Central London property house prices
Brexit uncertainty and tax hikes are inducing asking price cuts in the prime central London property market Dan Kitwood/Getty

There has been a sharp increase in the number of prospective buyers in the prime central London property market since the EU referendum, giving grounds for "cautious optimism" according to the estate agent Knight Frank. But house prices fell at the fastest pace in nearly seven years in August.

In the eight weeks after the referendum, there was a 22.1% rise over the year in the number of prospective buyers, said Knight Frank. Properties under offer increased in number by 19% and viewings were up 49%.

Sterling declined sharply against the dollar amid the uncertainty sparked by the 23 June vote for Brexit. This was touted to foreign investors in property who were told they could offset recent tax hikes, such as higher stamp duty, with the currency advantage.

But house prices in prime central London fell during August at the fastest pace since October 2009, said Knight Frank's index for the market, dropping by 1.8% over the year. Chelsea saw the largest decline of all prime central London areas, down 8.9% over the year.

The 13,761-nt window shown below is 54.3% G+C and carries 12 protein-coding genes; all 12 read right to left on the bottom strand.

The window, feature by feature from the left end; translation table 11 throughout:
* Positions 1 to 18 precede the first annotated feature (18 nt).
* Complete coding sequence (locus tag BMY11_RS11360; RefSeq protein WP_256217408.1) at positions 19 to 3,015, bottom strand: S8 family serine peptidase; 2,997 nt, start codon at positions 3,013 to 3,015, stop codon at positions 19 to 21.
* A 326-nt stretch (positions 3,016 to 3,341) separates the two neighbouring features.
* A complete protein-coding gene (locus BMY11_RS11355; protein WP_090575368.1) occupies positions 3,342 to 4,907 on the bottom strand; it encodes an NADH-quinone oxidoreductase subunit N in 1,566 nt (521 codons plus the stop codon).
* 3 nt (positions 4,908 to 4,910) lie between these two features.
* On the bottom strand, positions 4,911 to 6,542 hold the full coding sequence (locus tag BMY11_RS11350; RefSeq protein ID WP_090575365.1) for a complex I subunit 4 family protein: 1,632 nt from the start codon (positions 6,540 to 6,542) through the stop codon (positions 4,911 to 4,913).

"Residential sales activity in prime central London was stronger this August than last year, though remained relatively subdued due in part to the seasonal summer lull," said Tom Bill, head of London residential research at Knight Frank.

"However, there are grounds for cautious optimism that activity will intensify over the next few months, as recent stamp duty increases and, to a lesser extent, the vote to leave the European Union continue to act as catalysts for overdue price adjustments.

"It is still early for firm conclusions of future market moves following the EU referendum, however the worst of the initial forecasts appear to have been avoided to date. The tentative improvement in some demand indicators provide grounds to believe the prime central London market is set for at least a modest recovery in trading volumes, whether this translates into an uptick in pricing is less clear."